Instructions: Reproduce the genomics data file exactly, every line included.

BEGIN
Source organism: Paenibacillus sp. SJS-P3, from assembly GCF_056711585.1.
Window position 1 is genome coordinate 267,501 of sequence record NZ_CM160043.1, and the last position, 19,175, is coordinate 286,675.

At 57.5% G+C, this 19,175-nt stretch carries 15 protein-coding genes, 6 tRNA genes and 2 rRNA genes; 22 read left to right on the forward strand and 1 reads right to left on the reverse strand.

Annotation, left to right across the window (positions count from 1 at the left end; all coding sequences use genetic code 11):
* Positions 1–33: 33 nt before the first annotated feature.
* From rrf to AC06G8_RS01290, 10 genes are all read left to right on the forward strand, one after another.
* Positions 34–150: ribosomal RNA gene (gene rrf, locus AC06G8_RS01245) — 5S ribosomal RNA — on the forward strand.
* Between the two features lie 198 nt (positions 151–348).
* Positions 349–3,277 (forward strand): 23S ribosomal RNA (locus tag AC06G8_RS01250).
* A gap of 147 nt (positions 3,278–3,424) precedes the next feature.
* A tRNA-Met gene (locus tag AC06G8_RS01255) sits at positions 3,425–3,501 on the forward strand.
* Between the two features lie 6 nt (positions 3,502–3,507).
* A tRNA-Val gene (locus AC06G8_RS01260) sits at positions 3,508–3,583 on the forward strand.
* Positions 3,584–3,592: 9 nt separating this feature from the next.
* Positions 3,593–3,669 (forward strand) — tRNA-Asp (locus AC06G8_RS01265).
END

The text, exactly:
Source organism: Paenibacillus sp. SJS-P3, from assembly GCF_056711585.1.
Window position 1 is genome coordinate 267,501 of sequence record NZ_CM160043.1, and the last position, 19,175, is coordinate 286,675.

At 57.5% G+C, this 19,175-nt stretch carries 15 protein-coding genes, 6 tRNA genes and 2 rRNA genes; 22 read left to right on the forward strand and 1 reads right to left on the reverse strand.

Annotation, left to right across the window (positions count from 1 at the left end; all coding sequences use genetic code 11):
* Positions 1–33: 33 nt before the first annotated feature.
* From rrf to AC06G8_RS01290, 10 genes are all read left to right on the forward strand, one after another.
* Positions 34–150: ribosomal RNA gene (gene rrf, locus AC06G8_RS01245) — 5S ribosomal RNA — on the forward strand.
* Between the two features lie 198 nt (positions 151–348).
* Positions 349–3,277 (forward strand): 23S ribosomal RNA (locus tag AC06G8_RS01250).
* A gap of 147 nt (positions 3,278–3,424) precedes the next feature.
* A tRNA-Met gene (locus tag AC06G8_RS01255) sits at positions 3,425–3,501 on the forward strand.
* Between the two features lie 6 nt (positions 3,502–3,507).
* A tRNA-Val gene (locus AC06G8_RS01260) sits at positions 3,508–3,583 on the forward strand.
* Positions 3,584–3,592: 9 nt separating this feature from the next.
* Positions 3,593–3,669 (forward strand) — tRNA-Asp (locus AC06G8_RS01265).